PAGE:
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The Fundamental Theorem of Cyclic Groups states the following:

Let $G$ be a cyclic group generated by $g$ with $|G| = n$ (order of $G$ is $n$). Then:

  1. For any subgroup $H\le G$, $H$ is cyclic as well
  2. For any subgroup $H\le G$, $|H|$ (order of $H$) divides $n$
  3. For each positive divisor $t$ of $n$ there is exactly one subgroup $H\le G$ such that $|H| = t$, and $H = \langle g^{n/t} \rangle$.

I was able to follow the proof given here: http://site.iugaza.edu.ps/mabhouh/files/2011/01/alg1-ch4.pdf

However, I don't quite understand what points (2) and (3) mean. Could you share any intuition you have for these?

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    $\begingroup$ (2) is Lagrange's theorem. $\endgroup$
    – Shahab
    Mar 19 at 10:34
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    $\begingroup$ There's an isomorphism from any cyclic group to $\mathbb{Z}/n\mathbb{Z}$ for some $n$. Have you tried interpreting the results there? It might be more intuitive in that setting. $\endgroup$
    – user816709
    Mar 19 at 10:57
  • $\begingroup$ @user816709 what would be a subgroup in $\mathbb{Z}_n$? $\endgroup$
    – cbakos
    Mar 19 at 11:11
  • $\begingroup$ All subgroups of $\mathbb{Z}/n\mathbb{Z}$ are cyclic and are thus of the form $\langle m \rangle$ for some $0\leq m \leq n-1$. $\endgroup$
    – user816709
    Mar 19 at 11:58
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    $\begingroup$ Cyclic group is defined as a group generated by powers of an element (where powers mean repeated group actions). So, for a size $n$ cyclic group, we can write: $$ \langle g \rangle = \{ g ,g^2...,g^{n-1}, g^n \}$$ But consider a divisor of the order of group, say $t$, it is clear that $\frac{n}{t} = p$ where $p$ is a positive integer. So, it is clear that the following is also a group: $$ \langle g^p \rangle= \{ 1, g^p ,g^{2p}..., g^{n-p},g^{n} \}$$ $\endgroup$ Mar 19 at 13:12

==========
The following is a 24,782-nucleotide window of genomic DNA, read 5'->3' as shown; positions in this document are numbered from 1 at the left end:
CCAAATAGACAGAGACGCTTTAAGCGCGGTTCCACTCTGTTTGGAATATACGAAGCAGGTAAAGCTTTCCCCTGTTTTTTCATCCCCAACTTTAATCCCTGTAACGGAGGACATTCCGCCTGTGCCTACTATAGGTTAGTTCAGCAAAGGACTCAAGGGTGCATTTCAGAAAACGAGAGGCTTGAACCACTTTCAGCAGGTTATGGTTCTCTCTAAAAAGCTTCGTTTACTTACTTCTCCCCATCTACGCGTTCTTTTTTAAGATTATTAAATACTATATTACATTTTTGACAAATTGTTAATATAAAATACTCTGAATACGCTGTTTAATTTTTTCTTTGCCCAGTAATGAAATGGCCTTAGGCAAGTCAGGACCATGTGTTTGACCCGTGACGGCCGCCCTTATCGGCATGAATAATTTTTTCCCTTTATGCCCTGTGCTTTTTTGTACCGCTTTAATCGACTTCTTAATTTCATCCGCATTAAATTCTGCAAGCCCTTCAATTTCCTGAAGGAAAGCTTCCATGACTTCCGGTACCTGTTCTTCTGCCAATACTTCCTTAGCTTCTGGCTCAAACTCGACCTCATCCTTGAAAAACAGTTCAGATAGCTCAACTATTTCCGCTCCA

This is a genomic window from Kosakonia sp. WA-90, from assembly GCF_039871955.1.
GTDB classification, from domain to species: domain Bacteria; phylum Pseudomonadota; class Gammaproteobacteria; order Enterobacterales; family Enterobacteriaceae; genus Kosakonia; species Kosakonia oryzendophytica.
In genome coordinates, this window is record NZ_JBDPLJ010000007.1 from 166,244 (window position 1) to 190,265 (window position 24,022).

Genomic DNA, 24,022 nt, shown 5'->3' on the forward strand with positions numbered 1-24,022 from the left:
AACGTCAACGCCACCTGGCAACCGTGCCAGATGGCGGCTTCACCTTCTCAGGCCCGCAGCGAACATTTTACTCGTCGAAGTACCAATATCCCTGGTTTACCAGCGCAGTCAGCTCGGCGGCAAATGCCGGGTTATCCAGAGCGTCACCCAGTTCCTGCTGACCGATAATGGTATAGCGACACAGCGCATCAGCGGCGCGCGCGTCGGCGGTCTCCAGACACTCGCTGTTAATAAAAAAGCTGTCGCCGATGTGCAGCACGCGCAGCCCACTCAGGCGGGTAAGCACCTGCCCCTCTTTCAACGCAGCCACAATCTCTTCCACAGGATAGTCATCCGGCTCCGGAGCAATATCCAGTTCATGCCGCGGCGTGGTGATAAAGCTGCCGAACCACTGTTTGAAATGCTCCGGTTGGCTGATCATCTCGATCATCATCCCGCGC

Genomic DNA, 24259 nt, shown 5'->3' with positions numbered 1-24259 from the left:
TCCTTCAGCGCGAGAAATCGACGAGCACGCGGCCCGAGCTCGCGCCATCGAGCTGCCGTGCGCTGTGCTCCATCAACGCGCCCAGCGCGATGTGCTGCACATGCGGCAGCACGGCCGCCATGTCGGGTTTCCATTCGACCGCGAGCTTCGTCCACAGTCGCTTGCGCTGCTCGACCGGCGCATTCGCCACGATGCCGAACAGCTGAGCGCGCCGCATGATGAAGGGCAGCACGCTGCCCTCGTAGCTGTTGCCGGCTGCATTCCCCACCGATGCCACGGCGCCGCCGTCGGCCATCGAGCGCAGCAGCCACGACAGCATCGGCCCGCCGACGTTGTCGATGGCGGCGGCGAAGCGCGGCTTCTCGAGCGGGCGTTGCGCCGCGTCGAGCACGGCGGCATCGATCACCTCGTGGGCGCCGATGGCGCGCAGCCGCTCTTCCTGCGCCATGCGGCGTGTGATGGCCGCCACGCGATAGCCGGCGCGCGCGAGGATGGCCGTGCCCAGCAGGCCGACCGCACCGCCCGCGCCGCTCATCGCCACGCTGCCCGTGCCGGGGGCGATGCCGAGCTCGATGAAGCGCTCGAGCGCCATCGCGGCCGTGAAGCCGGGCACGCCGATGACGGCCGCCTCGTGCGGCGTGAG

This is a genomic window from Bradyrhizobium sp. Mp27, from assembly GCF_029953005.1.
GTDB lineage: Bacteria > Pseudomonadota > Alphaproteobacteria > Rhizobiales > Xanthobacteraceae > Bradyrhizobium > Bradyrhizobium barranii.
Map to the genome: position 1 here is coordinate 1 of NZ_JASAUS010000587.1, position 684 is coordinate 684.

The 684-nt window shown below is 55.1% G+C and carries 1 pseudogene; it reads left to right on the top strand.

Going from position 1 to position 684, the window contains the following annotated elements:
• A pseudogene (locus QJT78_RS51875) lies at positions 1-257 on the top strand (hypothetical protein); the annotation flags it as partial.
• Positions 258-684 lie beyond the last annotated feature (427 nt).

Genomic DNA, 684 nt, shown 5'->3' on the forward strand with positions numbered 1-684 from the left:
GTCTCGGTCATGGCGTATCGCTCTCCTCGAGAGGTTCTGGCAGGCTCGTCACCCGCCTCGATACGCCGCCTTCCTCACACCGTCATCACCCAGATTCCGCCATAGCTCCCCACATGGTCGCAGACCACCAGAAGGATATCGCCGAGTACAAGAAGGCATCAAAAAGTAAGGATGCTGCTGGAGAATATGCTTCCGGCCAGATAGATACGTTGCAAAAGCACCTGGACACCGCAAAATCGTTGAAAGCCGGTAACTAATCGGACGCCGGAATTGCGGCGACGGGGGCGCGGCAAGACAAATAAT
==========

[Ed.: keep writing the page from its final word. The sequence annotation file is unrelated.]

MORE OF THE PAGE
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To understand this, perhaps it is useful to try to "build" a subgroup yourself. Let $G = \mathbb Z_n$, the integers modulo $n$ --- we can do this since all cyclic groups are the same as $\mathbb Z_n$ (can you see why?). OK, let's try to make a subgroup $H<G$. We first need to take $0$ since all groups need their identity element. Now, let's say we take the element $2$ into the group $H$. We are then forced to also include $4$, and $6$, and so on, in order to make sure that our group $H$ is closed under the group operation. This is the smallest subgroup generated by the element $2$, and so denoted $\langle 2 \rangle$. If $n=10$, can you write down explicitly all its elements?

Now think about the difference if $n=11$. Do you see a difference if $n$ is even or $n$ is odd? What if, instead of picking the element $2$, we picked some other number? What subgroup would it generate then? How does this depend on the choice of $n$? Does the prime factorisation of $n$ somehow matter?

Once you play around with enough examples, and you read the proof again, all the steps should then feel natural and easy to follow. There's no way to convey the intuition for this easily except to ask you to think about these examples yourself, IMO.

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